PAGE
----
Black Women Writers to Hold October Conference at NYU

Globalization, a word that invokes debate within academiccircles, refers to the growing integration of economics among worldsocieties, which can lead to the expansion of global linkages, theorganization of social life, and the growth of globalconsciousness.


The idea of globalization and its affect onwomen of African descent will be tackled at a large-scaleconference October 12- 16 at New York University inManhattan.  NYU’s Institute of African American Affairs inassociation with the Organization of Women Writers of Africa, Inc.(OWWA), will be sponsoring Yari Yari Pamberi Black Women WritersDissecting Globalization: An International Conference on Literatureby Women of African Ancestry.



The goal of conference participants is toexpand and intensify the debate, continue strengthening ties amongwomen of African descent, promote literature, and create a platformfor young emerging writers to raise public awareness about globaldevelopments.  Yari Yari Pamberi is open to the public isoffered at a daily rate of $25 per person , $100 per person for theentire weekend, and a discount rate of $50 for senior citizens andstudents.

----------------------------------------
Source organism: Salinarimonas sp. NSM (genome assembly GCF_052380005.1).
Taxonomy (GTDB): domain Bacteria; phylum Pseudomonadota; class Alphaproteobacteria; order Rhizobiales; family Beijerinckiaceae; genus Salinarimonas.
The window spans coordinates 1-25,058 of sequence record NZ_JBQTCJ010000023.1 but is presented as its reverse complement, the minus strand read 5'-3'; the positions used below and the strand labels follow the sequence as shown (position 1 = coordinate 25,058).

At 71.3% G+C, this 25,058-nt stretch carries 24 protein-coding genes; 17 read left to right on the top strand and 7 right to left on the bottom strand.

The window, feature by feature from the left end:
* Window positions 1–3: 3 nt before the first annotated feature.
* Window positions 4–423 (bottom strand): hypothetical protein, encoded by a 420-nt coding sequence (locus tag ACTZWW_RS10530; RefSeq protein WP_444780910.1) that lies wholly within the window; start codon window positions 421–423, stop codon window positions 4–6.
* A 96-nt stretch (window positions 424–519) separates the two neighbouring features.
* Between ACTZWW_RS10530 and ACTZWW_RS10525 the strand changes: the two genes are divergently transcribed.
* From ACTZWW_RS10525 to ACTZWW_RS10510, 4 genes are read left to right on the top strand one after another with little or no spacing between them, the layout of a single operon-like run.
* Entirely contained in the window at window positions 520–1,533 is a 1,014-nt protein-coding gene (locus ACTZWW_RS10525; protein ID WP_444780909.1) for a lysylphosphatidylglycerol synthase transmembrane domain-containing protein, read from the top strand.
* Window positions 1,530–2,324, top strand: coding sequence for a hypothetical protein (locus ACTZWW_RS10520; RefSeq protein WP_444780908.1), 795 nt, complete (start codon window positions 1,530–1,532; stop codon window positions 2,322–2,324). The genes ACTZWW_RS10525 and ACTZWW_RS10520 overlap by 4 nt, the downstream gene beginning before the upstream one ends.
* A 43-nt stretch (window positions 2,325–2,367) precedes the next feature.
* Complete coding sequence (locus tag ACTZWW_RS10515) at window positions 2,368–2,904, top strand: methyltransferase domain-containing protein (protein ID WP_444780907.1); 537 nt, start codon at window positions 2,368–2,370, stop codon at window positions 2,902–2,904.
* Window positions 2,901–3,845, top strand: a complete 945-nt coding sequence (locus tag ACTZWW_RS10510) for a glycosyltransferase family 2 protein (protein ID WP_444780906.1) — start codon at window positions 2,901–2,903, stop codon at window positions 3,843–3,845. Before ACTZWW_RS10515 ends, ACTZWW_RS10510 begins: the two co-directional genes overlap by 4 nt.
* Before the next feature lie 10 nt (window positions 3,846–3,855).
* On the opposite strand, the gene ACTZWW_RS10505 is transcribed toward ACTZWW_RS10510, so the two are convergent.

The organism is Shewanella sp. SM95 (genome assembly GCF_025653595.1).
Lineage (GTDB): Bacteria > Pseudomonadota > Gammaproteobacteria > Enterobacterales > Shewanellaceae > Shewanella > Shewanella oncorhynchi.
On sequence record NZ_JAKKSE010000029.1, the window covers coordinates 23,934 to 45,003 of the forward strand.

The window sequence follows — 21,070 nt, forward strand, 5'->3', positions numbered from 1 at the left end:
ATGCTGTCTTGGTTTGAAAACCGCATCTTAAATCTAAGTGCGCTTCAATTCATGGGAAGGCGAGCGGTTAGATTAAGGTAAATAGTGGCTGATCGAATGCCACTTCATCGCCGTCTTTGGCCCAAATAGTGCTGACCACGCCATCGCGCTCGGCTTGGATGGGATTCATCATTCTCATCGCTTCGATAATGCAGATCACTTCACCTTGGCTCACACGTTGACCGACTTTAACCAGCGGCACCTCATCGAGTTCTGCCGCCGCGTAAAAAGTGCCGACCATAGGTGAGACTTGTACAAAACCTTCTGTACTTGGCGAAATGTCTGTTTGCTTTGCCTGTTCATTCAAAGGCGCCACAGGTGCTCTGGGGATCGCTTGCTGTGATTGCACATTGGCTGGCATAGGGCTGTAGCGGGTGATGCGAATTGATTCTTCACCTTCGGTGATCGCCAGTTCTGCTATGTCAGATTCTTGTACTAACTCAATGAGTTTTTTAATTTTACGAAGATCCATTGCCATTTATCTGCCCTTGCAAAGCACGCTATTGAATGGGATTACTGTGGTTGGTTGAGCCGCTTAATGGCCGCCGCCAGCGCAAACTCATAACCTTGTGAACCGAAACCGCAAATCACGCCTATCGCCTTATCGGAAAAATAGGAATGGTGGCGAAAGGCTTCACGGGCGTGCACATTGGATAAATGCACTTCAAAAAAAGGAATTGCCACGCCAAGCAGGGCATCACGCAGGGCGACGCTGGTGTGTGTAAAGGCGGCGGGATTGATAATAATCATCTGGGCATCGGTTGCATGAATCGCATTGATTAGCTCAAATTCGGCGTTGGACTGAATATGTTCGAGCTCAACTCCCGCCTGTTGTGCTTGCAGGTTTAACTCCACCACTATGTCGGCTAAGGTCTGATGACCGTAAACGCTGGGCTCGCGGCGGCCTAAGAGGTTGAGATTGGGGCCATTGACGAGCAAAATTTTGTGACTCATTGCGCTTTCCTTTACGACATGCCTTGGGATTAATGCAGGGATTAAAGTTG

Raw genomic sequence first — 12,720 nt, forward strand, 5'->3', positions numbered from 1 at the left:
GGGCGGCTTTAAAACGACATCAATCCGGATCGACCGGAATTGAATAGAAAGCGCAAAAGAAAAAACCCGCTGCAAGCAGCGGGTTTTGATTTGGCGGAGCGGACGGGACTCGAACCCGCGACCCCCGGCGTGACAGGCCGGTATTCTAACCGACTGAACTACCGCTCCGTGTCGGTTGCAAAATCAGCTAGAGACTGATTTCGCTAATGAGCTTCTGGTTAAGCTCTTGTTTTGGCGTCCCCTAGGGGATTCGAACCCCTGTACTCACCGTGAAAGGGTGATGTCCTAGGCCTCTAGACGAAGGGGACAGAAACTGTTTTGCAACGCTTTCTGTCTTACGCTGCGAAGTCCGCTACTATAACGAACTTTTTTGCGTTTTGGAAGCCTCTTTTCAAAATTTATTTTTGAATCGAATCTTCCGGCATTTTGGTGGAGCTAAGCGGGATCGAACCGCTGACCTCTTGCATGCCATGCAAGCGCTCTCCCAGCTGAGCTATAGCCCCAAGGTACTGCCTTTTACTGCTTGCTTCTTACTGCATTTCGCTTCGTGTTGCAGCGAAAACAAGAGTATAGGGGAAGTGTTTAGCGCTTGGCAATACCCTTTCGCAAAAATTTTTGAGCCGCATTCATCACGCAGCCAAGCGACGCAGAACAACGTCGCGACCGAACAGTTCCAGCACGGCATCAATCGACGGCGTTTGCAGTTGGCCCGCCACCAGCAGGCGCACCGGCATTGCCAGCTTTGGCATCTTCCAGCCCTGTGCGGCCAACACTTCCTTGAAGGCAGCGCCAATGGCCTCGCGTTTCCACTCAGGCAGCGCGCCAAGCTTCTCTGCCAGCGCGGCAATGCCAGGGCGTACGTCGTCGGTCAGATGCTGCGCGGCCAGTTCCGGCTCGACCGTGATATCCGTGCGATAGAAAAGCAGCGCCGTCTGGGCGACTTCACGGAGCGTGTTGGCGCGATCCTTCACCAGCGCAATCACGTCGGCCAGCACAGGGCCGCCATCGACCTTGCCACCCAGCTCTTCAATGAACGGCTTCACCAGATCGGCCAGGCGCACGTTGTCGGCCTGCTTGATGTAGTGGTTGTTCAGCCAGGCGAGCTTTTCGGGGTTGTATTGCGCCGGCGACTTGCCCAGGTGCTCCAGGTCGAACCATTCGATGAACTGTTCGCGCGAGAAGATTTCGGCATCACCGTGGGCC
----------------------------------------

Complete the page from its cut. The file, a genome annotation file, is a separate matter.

Participants, including Maya Angelou, AliceWalker, Ama Ata Aidoo, Ntozake Shange, Jayne Cortez, and manyothers, will conduct panel discussions, performances, readings,workshops, exhibitions, film and video screenings, conversations,and open mike sessions to define the real meaning of globalizationand its possibilities for development.


The conference will also address many keyissues including the positive and negative possibilities ofglobalization on African American women.


“Black women writers from around the globehave been struggling against racism, exploitation, genderoppression, and other human rights violations,” said Jayne Cortez,poet and president of OWWA.


“The psychological and physiological consequences of globalizationhave been a major part of the subject matter of the contemporaryAfrican writer.  In relation to Africa and African culture,the international slave trade and colonialism forced significantcontact with globalization in its early manifestations.  WhatBlack women writers want is to participate in global decisionsconcerning survival and the future of humanity.  They needaccess to the progress of globalization.  The conference willexpand and intensify the dialogue.”

Jayne Cortez


According to Regina Duthely, a St. John’sUniversity journalism major, “Oftentimes we don’t know about thethings going on around us which affect us, Black women, in so manyways.  Like many others, I had never thought about howglobalization could affect black women, so I am glad thisconference will be bringing this issue to the forefront.”